5. Manchester By the Sea
Casey Affleck is magnificent, of course, and his stoicism masks a deep pain that has never more effectively shown how deep still waters can run. Manchester allows us to read character's expressions and silences with an empathy and also a separation, because we can never truly inhabit another person's sorrow the way he feels it. It's even there in Kyle Chandler's face when he looks down at his wife on the couch. Michelle Williams is in the movie for maybe 15 minutes...but is phenomenal beyond belief, making her interactions with Affleck some of the most wrenchingly beautiful and painful moments captured. There's nothing forced or "acted" about it; the performances, the story, and the unfolding are all naturally honest...which is what makes this so distressing to watch, while we at the same time find laughs being choked out almost against will. Similarly, sometimes the things that bring us closer together are the ones that keep us apart. As much as we try to overcome for the people we love, sometimes we just can't.
The visual handling of the three stages of Chiron's life is nothing short of exquisite with the emphasis on saturation, contrast, and color bringing startling relief to his story. The camera looks full on the faces of the people he talks to, the people that populate his life, forcing a visceral intimacy. Moonlight is a relevant, important narrative in this day and age, but perhaps just as important is its role and imperative as a visual art.
Beyond his skill and the scientific asceticism that threads the film is the beating, warm heart of it. Villeneuve works with cinematographer Bradford Young to contrast the light-filled human moments with the stark, bleak moments of Adams' present. It's a brooding, simmering, hopeful, vulnerable piece of art. And more than its compelling story, it's undeniable that Villeneuve has a talent, more than anyone else, to draw people into the physical act of watching a movie. Technically, the film's narrative is a thing of grace, folding in on itself as it unfolds out, a thread that is as cyclical as the alien's language.
On the note of Moonlight's relevancy, Arrival's themes are just as potent as it explores the importance of communication, how language can affect what we give, as well as the consequence of our failure to connect. Sci-fi movies have always been used to capture what makes us human as well as to touch on problems that were not so easily addressed obviously. For all its lingo and sleek science, Arrival works because of its humanity. There's an acceptance of loss as a beautiful thing linked to what makes us more complete as humans.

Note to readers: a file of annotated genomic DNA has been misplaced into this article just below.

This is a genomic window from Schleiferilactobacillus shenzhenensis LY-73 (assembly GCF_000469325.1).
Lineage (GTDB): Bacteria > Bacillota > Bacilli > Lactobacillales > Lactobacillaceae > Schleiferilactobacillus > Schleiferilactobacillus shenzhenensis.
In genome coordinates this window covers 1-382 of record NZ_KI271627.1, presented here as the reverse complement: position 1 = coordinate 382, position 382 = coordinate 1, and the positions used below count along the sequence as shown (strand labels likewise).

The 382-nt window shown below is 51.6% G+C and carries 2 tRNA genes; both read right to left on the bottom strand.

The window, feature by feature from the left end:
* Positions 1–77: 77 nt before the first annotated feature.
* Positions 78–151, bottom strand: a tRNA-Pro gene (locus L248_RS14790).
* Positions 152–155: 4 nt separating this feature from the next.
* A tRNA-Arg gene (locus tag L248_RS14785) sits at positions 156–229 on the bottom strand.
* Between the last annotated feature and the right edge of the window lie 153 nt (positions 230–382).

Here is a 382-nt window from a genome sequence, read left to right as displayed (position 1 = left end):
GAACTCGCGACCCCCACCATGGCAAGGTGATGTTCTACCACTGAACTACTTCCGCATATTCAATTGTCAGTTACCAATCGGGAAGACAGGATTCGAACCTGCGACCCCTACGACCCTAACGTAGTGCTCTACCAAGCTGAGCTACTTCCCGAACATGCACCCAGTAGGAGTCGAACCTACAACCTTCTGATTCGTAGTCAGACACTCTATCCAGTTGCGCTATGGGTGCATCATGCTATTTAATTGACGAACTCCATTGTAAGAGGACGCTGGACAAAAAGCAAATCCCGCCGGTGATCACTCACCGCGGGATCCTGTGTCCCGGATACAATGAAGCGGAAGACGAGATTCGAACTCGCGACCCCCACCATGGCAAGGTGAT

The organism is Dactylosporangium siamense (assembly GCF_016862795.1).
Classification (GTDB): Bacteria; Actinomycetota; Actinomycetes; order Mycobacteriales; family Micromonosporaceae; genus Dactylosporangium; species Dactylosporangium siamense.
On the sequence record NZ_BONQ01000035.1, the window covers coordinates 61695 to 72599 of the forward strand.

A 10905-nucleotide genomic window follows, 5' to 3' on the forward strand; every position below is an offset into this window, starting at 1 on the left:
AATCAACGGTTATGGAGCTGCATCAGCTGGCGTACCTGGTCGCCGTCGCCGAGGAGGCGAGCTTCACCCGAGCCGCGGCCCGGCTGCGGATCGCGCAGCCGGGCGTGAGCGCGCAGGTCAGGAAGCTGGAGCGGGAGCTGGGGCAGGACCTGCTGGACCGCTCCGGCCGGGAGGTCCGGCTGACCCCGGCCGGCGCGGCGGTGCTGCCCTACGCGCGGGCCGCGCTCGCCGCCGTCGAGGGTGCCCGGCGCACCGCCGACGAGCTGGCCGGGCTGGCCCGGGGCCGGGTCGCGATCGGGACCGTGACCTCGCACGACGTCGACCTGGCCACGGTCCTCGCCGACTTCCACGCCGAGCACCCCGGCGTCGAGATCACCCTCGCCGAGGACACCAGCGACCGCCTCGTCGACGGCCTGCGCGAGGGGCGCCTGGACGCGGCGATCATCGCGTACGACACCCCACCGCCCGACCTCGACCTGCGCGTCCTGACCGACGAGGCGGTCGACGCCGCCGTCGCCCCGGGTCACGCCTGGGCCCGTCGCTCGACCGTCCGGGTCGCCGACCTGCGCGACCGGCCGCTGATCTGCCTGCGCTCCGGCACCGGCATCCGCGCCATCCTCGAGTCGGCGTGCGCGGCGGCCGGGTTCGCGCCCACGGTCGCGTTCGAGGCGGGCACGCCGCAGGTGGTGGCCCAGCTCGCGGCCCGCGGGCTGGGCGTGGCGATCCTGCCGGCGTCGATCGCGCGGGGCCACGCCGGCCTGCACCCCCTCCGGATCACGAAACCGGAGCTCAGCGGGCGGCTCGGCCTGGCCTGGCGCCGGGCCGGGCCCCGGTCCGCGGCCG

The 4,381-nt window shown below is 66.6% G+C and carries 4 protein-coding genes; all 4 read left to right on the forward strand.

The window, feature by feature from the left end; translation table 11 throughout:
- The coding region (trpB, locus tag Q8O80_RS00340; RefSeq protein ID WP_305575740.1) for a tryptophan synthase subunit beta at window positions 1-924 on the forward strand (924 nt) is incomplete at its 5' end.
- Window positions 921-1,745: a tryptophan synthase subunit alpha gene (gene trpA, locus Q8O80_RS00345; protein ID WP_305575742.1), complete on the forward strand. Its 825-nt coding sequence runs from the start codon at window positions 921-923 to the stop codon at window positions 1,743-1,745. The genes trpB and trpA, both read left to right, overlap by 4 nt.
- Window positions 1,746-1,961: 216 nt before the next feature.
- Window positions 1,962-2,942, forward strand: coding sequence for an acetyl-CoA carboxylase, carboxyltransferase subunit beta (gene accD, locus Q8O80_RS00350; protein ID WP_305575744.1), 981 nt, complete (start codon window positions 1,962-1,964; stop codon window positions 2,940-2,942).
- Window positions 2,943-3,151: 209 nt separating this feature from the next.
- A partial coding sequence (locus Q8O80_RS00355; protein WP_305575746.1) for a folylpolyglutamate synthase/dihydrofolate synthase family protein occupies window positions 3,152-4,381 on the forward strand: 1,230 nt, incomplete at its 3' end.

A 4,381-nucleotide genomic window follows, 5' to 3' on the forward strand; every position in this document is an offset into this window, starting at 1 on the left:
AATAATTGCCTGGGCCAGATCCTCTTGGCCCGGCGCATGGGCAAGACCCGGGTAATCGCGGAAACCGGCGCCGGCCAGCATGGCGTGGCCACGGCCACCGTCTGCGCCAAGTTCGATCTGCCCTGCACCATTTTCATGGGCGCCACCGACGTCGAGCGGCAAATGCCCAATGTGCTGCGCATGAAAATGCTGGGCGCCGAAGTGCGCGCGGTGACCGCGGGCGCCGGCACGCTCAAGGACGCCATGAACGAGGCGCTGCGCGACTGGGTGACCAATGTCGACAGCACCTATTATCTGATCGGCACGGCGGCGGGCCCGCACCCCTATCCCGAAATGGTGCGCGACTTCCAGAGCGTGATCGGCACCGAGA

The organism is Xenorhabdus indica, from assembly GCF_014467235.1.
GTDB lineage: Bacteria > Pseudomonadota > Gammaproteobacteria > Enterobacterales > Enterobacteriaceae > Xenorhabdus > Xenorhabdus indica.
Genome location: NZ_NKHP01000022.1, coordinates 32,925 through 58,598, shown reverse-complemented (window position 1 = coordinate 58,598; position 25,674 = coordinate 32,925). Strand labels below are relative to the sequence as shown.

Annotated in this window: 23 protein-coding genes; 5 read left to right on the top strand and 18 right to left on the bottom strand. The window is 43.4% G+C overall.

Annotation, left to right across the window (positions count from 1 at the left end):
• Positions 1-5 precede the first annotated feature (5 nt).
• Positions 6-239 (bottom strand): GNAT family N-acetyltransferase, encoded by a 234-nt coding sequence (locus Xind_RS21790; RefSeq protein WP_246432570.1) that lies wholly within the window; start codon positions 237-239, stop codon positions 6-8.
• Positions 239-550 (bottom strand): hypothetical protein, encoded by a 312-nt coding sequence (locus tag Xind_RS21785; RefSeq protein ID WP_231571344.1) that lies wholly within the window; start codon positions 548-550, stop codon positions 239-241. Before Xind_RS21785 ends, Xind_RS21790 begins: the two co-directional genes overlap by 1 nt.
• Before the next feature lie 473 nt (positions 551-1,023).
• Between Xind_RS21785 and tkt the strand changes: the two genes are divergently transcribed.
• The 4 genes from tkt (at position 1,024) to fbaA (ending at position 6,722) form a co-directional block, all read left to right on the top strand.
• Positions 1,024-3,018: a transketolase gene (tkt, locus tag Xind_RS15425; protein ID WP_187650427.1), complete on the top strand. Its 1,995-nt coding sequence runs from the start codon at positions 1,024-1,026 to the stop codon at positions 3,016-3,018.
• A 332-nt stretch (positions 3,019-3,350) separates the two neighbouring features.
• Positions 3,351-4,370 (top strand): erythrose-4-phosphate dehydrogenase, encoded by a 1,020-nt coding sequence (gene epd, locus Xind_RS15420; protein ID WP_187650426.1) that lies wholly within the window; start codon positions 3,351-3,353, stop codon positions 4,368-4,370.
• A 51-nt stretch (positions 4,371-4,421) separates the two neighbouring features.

Sexy in its absolutely tactile design, Handmaiden is brilliantly executed and shot, dark and bitingly clever in written wit, and radiating a twisted humor that elevates the film. It's appropriate that my favorite movies this year speak on the importance of words, or how one phrase can be taken more than one way, with meanings cloaking intent or revealing more than we could have anticipated. Handmaiden is freeing in its explicitness, alluring in its captivity, and lush in every sense of the word. The way Park addresses male gaze, perspective, and his complete virtuosity with story control is sublime. His transcription of the original written work to the era of Japan's occupation of Korea is inspired, and reflects both the draw of Japan's beauty even with its tainted oppressive hold. Handmaiden a gorgeous piece of work, but just as important is how fun it is. Watch it and watch it again. And each time you'll be swept away.
1. La La Land
Chazelle's movie is a marriage of so many contrasts. It's an homage to old movie magic like Singing in the Rain and West Side Story and American in Paris, but it breaks dazzling new ground. It is joyful and a dream, but melancholy and realistic at the same time. It is able to define current day LA, which worships the old even as it constantly runs around for the superficial next thing, the anticipation of socializing in the latest schmooze-fest even as you're repelled by the necessity and slick gold-spray charade. It's the hope and the dream of the purple colors and blue haze even with the failed pipe dream of it all. Never has a city so fully inhabited the thoughts of what-could-have-been's, for better or worse. The movie, for all its merits, wouldn't work otherwise. It needs that sadness to tinge whatever fulfillment is found.
La La Land is a love letter to old movies, its charisma bound with the classic film chemistry of Emma Stone and Ryan Gosling. It's a joy to behold, and you never feel betrayed because of how unflinchingly honest its magic is.
Honorable Mentions list to follow next week. For a look at what made the bottom five of my top ten list, click here.
As always, my list is completely subjective and I'd love to hear what your thoughts are. Movies are one of my favorite things to talk about. 2016 was such a full year, I could have seen this list go any number of ways.